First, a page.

Is there a limit to how many times a debt collector can call me?
A debt collector may not call you repeatedly or continuously to annoy, abuse, or harass you or others who share the number. Federal law doesn’t give a specific limit on the number of calls.
You do have a right to tell the debt collector to stop calling you.
Tip: The CFPB has prepared sample letters that you can use to respond to a debt collector who is trying to collect a debt along with tips on how to use them. The sample letters may help you to get information, set ground rules about any further communication, or protect some of your rights.
If you tell a debt collector in writing to stop contacting you, it may not contact you again except:
- To say there will be no further contact
- To notify you that the debt collector or the creditor may take some specific action it is legally allowed to take, such as a lawsuit against you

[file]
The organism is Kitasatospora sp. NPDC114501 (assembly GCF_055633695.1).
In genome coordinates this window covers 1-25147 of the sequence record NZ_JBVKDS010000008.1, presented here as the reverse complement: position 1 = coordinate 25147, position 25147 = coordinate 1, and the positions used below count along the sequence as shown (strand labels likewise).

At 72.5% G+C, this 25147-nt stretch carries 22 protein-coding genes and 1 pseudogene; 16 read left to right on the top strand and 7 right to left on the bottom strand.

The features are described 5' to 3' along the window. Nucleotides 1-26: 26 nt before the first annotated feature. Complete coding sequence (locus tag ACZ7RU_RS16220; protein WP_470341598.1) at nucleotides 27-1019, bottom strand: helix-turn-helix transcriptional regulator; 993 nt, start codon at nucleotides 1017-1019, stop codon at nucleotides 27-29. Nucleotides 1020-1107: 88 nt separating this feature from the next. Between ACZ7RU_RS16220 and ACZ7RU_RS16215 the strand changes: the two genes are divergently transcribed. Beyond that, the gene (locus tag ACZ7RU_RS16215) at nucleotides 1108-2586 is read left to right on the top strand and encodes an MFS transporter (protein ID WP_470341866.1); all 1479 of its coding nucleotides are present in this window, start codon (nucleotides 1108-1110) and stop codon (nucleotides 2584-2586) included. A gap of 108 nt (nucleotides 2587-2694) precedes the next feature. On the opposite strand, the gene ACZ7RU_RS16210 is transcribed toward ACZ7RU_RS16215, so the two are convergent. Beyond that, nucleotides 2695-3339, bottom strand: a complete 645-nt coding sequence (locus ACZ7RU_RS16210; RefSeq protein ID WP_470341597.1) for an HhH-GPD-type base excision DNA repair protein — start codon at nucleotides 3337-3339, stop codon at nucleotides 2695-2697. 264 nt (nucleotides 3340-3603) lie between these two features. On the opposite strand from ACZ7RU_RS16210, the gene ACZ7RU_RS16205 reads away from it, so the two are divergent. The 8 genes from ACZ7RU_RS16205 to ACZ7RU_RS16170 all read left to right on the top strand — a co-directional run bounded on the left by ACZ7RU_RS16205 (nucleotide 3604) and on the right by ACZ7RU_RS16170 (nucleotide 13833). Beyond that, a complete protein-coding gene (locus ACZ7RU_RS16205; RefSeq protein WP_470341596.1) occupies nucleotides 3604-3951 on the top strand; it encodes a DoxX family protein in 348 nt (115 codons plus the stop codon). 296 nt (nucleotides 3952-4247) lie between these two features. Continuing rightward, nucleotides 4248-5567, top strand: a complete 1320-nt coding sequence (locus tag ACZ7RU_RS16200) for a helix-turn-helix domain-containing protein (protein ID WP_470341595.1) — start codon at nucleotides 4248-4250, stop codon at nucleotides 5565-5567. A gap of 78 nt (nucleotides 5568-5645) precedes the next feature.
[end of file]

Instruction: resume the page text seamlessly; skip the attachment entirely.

Warning: Telling a debt collector to stop contacting you does not stop the debt collector or creditor from using other legal ways to collect the debt from you if you owe it, including a lawsuit against you.
The creditor or the debt collector also may make a negative report to a Consumer Reporting Agency, affecting your credit report and credit score. (In some cases, the debt may be too old to affect your credit report or credit score.)
Tip: If you're having trouble with debt collection, you can submit a complaint with the CFPB online or by calling (855) 411-CFPB (2372).